TRACE Bribery


By Sascha Matuszak
Reporter, SCCE|HCCA

TRACE International released its 2018 ranking of bribery risk in countries around the world. The list, which covers 200 countries, analyzes the possibility of companies being asked to pay bribed to foreign officials, and takes into account four major factors:

  • The nature and extent of government interaction with the private sector;
  • Societal attitudes toward bribery and the government’s ability to enforce its prohibition;
  • The degree of governmental transparency;
  • The ability of civil society to monitor and expose corruption

TRACE obtains data from a variety of sources, including the United Nations, World Bank, and the World Economic Forum. This year’s list has a slight tweak to the methodology, replacing the category “proscription” with “dissuasion.” The change reflects the common issue of having the required laws on the books, but lacking the ability to enforce them. Dissuasion, in this context, measures the extent to which officials are deterred from bribery through societal norms and attitudes toward bribery. This year’s version also includes the TRACE Matrix Data Browser which, according to a press release, gives users the ability “to sort and group the data from which the Matrix scores are derived and identify trends and patterns that may be relevant in understanding the risk environment each country presents.”

“Our aim in publishing the TRACE Matrix has always been to provide the compliance community with a more detailed understanding of country-specific business bribery risks than can be gleaned from a single score or rank,” said TRACE President Alexandra Wrage. “For example, if you know that a country has a large number of government services available online, you can expect to encounter fewer opportunities for bribe demands. By making the data points underlying the country scores more accessible, this year’s introduction of the Matrix Data Browser will allow users to deepen their contextual understanding even further.”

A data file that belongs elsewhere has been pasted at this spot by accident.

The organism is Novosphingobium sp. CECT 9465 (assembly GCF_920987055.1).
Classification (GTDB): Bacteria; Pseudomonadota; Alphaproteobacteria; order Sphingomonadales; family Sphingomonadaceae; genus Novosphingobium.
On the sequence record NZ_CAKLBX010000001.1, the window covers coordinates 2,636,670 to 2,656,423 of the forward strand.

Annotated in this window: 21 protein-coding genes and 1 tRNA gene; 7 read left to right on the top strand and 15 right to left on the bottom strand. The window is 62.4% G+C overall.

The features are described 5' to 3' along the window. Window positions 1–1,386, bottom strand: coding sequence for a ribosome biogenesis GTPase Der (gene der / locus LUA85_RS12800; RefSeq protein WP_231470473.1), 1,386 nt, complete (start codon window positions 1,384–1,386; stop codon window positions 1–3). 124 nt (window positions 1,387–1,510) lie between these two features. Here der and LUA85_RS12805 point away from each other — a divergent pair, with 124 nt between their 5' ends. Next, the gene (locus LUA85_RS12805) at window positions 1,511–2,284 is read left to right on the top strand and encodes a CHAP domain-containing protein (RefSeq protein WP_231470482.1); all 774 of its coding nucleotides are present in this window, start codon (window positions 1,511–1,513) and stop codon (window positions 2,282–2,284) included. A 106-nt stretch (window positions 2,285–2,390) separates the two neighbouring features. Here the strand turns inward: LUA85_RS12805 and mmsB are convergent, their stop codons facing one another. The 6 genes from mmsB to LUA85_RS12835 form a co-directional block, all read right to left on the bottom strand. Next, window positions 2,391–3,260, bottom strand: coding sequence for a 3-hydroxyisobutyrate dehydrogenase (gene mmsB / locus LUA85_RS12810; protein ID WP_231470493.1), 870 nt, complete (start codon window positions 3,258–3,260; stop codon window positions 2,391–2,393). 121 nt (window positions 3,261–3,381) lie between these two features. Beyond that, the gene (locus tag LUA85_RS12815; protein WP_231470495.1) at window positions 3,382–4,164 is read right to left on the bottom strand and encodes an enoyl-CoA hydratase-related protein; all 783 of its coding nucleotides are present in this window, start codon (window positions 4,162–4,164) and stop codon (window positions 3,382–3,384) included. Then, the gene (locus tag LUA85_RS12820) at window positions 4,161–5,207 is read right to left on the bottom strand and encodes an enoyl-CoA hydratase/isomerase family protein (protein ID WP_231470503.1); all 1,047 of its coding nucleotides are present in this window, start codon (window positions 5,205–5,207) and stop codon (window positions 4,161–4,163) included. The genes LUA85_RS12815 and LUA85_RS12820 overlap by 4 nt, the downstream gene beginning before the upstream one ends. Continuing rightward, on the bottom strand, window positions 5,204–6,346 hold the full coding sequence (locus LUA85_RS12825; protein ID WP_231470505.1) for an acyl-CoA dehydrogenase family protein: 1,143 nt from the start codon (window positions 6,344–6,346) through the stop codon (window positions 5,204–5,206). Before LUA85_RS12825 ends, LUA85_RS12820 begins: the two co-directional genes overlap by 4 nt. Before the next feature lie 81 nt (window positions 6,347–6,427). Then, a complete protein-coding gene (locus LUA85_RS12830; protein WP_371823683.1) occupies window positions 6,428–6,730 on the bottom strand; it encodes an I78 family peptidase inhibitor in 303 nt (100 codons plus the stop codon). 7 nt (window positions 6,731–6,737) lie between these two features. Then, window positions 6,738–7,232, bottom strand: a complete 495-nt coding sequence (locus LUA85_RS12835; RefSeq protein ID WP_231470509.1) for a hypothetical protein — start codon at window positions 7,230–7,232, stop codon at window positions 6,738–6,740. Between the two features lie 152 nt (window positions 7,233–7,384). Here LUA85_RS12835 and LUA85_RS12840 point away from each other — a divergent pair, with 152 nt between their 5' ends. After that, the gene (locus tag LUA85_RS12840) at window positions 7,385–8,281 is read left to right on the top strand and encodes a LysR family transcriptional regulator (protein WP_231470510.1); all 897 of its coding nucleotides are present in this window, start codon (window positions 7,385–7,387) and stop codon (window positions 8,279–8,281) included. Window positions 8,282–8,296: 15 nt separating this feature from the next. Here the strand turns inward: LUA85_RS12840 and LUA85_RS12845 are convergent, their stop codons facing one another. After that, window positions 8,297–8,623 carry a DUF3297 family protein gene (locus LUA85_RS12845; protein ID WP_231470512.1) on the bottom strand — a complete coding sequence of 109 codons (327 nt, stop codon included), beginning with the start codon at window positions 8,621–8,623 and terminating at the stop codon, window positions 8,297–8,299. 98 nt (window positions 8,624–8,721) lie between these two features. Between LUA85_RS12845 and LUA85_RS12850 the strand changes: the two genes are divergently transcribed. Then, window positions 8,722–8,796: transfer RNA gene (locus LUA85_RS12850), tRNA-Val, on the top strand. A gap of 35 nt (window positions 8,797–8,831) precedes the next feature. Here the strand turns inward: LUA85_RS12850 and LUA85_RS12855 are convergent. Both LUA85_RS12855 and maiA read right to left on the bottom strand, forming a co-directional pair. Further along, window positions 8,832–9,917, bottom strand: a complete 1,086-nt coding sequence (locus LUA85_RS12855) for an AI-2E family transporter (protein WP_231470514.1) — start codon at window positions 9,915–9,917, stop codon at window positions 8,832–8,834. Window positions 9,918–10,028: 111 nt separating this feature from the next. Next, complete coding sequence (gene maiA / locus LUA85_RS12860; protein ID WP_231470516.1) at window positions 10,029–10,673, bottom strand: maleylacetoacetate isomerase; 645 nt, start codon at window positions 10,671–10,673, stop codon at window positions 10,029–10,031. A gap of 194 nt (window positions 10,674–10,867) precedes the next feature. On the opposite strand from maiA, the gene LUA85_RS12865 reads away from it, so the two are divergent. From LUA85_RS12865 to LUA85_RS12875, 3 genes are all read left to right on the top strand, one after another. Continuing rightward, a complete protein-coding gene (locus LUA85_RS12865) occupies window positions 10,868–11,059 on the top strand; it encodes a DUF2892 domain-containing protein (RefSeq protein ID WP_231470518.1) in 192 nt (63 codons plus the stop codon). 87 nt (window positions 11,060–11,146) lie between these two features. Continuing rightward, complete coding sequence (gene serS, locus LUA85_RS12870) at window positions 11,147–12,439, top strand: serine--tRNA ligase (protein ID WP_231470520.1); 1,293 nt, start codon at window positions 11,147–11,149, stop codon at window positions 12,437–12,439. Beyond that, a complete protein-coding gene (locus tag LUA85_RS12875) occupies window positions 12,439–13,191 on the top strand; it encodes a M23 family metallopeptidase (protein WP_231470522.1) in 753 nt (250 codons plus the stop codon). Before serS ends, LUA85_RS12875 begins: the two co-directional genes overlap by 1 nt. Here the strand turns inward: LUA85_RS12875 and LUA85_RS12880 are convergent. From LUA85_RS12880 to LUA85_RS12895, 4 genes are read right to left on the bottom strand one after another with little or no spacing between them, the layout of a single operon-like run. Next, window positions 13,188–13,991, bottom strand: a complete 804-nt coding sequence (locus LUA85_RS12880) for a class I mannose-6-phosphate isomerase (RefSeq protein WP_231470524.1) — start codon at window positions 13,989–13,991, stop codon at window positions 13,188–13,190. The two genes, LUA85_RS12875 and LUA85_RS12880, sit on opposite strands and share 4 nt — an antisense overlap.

New Zealand ranks atop the list in 2018, with a total risk score of 5, and is followed closely by the Scandinavians: Sweden, Norway, Denmark, and Finland round out the top 5. Several European and Western countries take up the next five slots, while the first non-Western country, Singapore, holds spot number eleven. The average global score was 50 out of a maximum of 100, with 82 countries garnering scores between 41 and 58. Fifty-nine companies were classified as high risk and 51 were classified as low to very low risk. Only eight countries ranked higher than 75, which placed them in the very high-risk category for bribery offenses.

TRACE has out the list together since 2014 in an attempt to fill a knowledge gap for companies seeking a more detailed, nuanced look at bribery risk on a national level. Most assessments are too broad in nature, and are unable to provide enough actionable data for compliance and governance departments to go on. According to an article written by Richard Clark, manager of legal research at TRACE International, TRACE has made a “concerted effort over the past year to work with leading anticorruption scholars to better understand the nature of bribery risk and how it can be more helpfully assessed.”

“By providing not only a top-level summary score for each country but also scores for the varied factors that contribute to bribery risk — including the degree of opportunity for bribery solicitation, the strength of deterrence efforts, governmental transparency and civil-society oversight,” Clark wrote. “[T]he Matrix attempts to go beyond reductive rankings and to explore the diverse profiles that country-level risk can assume.”

The Matrix can be helpful to companies with operations in different regions of the world, regions that each may require a different approach to assessing and mitigating bribery risk. A company based in Europe, for example, with operations in Africa, Asia, and North America, will need different compliance policies and procedures for each area. The specific, nation-based procedures supplement company-wide codes of conduct, but are nevertheless critical to avoiding risk and preventing problems on the local level.

“As the global head of anti-corruption and government compliance for a company that does business in more than 120 countries worldwide, understanding the risks of each market is a critical part of my job,” said Daniel Seltzer, Senior Director of Anti-corruption and Government Compliance at Accenture. “In my experience, there is nothing else on the market that gauges risk with the accuracy and simplicity of the TRACE Risk Matrix. It is a critical part of our risk assessment process at Accenture.”